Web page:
Camel named Bhuriya
Koustubh Pol

Bulls Aren’t Bicycles, Camels Aren’t Cars

Issue 2|Spring 2024

PETA Gets Tourists Off Animals’ Backs

Camels can survive harsh desert environments. When resources are scarce, they live off the fat stored in their humps; their nostrils are built-in dehumidifiers, cooling their exhaled breath to prevent water loss; and their beautiful long eyelashes stop sand from blowing into their eyes. But they can’t adapt to the cruelty humans inflict on them. People who take selfies atop a camel’s back must reckon with the suffering it represents.

At top Egyptian tourist sites, PETA has shown saddle and nose peg sores on animals toiling in the blistering heat without food, water, or shade. Horses used for rides are beaten bloody even when they fall, and camels are forced to “walk” on their knees on the stony ground and are even dragged, bellowing in pain, behind trucks. There is no retirement: When their bodies wear out, they are sold and slaughtered in hideous ways for their flesh and skin.

At Petra, in Jordan, a PETA-supported veterinary clinic provides care for the poor donkeys who haul tourists up 900 stone steps to a monastery, while the horse carriages we have complained bitterly about are now banned. In Santorini, Greece, we protest vigorously against donkey rides up a long, winding hill under the blazing summer sun. In Delhi, thanks to PETA India, horses used to haul lumber, steel, and machinery as well as joyriders have been replaced by electric carts that PETA’s Global Compassion Fund helps subsidize.

One powerful way to end this abuse is to ban animal rides – and PETA is working on that. AdventureWomen – named one of the “15 Best Tour Operators” by Travel + Leisure magazine in 2022 – has joined the growing list of travel companies that have dropped camel rides at the pyramids of Giza after hearing from us. We’re keeping pressure on the Egyptian, Jordanian, and Indian governments to switch to electric carts, and supporters of PETA entities in the US, the UK, and continental Europe have been protesting outside consulates.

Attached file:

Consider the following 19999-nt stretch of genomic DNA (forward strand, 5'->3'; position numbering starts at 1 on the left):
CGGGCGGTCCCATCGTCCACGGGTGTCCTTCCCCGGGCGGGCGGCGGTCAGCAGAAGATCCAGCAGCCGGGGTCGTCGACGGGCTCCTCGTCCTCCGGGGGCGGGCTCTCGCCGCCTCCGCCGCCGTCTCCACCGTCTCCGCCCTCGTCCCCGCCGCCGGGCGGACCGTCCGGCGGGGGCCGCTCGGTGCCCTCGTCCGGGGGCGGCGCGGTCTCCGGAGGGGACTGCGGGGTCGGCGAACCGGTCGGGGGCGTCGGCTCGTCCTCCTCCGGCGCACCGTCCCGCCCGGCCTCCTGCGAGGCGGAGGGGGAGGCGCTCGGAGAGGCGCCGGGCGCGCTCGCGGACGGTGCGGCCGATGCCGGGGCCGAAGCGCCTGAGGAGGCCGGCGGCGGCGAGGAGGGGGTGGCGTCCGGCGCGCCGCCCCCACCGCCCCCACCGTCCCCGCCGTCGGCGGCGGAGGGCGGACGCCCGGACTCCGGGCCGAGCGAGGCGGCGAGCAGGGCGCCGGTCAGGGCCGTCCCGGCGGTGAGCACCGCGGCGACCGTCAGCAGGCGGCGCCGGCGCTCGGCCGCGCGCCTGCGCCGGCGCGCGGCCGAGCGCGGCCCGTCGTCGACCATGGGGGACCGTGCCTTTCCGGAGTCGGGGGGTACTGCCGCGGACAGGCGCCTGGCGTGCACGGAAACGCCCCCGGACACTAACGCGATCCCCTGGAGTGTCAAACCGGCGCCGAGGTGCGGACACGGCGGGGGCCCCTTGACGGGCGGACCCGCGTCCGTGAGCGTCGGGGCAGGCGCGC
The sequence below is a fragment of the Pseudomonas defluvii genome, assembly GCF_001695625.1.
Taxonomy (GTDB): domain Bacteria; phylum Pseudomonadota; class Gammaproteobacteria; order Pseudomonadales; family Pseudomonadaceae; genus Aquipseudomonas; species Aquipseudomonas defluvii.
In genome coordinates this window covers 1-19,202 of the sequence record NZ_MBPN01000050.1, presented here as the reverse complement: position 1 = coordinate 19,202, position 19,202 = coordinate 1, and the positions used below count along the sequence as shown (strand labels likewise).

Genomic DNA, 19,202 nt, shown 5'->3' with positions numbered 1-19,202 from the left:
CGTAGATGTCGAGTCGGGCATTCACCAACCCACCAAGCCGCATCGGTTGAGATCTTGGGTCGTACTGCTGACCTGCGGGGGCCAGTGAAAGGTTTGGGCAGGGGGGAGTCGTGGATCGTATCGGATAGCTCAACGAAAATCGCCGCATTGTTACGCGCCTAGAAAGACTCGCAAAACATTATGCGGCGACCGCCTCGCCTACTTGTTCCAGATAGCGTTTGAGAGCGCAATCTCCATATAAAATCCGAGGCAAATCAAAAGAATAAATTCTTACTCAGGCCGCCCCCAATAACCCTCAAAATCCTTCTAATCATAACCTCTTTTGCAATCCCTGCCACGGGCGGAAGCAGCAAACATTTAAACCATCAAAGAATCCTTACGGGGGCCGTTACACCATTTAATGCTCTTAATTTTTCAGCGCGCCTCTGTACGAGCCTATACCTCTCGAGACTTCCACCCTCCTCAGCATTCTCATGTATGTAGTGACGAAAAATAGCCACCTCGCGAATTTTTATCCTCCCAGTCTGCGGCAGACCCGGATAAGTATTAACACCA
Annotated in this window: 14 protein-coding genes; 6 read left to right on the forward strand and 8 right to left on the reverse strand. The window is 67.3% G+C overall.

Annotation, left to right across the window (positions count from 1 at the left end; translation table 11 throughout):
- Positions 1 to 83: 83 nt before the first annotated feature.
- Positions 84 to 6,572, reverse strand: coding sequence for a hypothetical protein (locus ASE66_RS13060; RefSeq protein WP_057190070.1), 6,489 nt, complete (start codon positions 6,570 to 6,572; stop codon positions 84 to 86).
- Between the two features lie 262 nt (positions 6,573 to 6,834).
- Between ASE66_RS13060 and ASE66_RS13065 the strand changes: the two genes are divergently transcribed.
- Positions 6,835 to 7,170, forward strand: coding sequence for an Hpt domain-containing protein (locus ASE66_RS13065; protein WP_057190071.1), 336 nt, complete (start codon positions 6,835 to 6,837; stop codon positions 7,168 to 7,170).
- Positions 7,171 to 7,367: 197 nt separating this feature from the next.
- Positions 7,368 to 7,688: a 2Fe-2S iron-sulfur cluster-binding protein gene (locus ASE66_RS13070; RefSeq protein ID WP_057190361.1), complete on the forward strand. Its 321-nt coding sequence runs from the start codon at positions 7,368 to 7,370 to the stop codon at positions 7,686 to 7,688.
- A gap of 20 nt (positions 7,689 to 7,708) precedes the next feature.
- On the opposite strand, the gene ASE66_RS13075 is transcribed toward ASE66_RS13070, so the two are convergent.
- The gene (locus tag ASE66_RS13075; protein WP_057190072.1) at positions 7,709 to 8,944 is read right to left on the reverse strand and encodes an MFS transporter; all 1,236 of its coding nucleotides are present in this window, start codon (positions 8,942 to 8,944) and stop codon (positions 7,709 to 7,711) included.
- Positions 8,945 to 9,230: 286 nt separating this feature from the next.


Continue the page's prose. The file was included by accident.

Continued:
It sometimes takes legislation or a court case. In 2015, PETA India won a ban on the “traditional” Victoria horse carriages used on Mumbai’s busy streets, after showing malnourished and wounded horses. Then PETA India achieved a ban on bullock carts used to haul oil in that city. Now, following PETA India’s complaints, the Calcutta High Court has ordered the seizure of unlicensed horse-drawn carriages in Kolkata, and several of the rescued horses are safe at a PETA-supported sanctuary. PETA India is appealing to replace these carriages and elephant rides at Amber Fort with motorized e-carriages. Meanwhile, we ask tourists anywhere in the world never to ride any animal: They are not volunteers.

Be Part of It!

Camels are emotional and caring individuals, they have social structures and language just like humans do, and they deserve respect. Never pay for camel rides or pictures with animals, and speak out if someone asks you to participate in any activity that uses animals. Urge Egypt’s minister of tourism and antiquities to ban camel rides and other animal tourism.

Together, we can create a more compassionate world for all, from camels to cows. Read on! →
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